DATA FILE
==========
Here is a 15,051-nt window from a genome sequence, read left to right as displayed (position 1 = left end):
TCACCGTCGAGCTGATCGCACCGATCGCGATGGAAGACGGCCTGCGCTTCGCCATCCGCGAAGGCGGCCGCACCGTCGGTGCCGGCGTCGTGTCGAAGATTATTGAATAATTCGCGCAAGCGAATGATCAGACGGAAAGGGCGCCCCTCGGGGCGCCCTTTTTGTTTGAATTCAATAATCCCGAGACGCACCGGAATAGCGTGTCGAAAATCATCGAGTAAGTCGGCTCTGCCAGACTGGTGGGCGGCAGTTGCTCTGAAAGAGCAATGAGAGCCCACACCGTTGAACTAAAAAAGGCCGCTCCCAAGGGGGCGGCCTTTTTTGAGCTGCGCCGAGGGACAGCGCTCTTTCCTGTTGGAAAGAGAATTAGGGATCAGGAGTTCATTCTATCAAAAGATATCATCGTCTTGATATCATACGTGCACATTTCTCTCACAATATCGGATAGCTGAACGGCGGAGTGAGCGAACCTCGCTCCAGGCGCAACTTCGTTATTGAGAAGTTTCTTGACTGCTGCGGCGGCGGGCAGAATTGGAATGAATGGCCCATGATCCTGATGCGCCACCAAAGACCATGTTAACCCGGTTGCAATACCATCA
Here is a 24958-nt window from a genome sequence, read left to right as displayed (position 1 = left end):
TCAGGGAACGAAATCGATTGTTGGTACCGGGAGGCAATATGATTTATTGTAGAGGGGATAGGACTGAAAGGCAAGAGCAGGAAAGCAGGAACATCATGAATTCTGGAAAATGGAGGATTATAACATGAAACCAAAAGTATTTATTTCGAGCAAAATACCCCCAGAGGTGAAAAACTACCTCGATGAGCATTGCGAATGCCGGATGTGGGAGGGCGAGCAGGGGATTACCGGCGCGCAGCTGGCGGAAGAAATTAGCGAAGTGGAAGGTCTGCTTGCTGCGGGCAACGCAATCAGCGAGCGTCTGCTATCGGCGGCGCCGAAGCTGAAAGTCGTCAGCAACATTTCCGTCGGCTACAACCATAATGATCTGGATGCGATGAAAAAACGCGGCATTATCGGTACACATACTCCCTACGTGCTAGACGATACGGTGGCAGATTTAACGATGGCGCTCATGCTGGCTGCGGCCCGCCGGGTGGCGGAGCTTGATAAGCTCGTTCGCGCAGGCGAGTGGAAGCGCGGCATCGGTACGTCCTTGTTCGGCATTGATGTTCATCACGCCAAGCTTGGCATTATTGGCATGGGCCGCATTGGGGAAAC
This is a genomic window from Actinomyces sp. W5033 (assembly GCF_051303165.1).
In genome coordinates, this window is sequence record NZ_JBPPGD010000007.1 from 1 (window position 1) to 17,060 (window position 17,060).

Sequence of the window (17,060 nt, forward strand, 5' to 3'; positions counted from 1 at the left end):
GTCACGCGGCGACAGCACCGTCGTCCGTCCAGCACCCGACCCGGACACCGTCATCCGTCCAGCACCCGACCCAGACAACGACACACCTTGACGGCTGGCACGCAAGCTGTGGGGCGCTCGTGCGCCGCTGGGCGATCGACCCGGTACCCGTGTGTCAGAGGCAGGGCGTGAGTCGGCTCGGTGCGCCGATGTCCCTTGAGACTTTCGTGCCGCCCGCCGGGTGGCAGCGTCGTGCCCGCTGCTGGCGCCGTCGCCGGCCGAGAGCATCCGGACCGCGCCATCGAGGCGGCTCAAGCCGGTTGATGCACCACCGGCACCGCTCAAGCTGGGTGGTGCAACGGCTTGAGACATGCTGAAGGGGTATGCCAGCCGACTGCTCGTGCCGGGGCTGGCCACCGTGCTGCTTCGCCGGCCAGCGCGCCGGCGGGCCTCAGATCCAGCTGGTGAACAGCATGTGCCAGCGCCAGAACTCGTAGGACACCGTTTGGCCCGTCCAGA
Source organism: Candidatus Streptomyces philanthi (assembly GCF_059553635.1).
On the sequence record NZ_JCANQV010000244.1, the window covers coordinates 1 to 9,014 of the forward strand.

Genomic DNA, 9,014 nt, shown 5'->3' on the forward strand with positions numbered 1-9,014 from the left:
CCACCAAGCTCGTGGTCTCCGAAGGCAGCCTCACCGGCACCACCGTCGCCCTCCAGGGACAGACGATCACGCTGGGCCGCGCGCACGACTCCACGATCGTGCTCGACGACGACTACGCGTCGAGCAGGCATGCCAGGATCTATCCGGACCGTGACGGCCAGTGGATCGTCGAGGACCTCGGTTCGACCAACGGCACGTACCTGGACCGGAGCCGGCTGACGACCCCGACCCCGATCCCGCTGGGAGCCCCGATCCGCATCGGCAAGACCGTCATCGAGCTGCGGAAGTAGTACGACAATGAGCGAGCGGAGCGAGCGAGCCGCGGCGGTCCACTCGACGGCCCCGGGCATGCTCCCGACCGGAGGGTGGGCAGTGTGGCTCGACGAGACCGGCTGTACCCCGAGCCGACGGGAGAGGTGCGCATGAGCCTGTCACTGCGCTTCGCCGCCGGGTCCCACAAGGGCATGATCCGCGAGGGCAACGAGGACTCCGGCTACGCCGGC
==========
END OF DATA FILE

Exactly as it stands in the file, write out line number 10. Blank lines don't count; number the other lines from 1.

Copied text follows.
On the sequence record NZ_JCANQV010000244.1, the window covers coordinates 1 to 9,014 of the forward strand.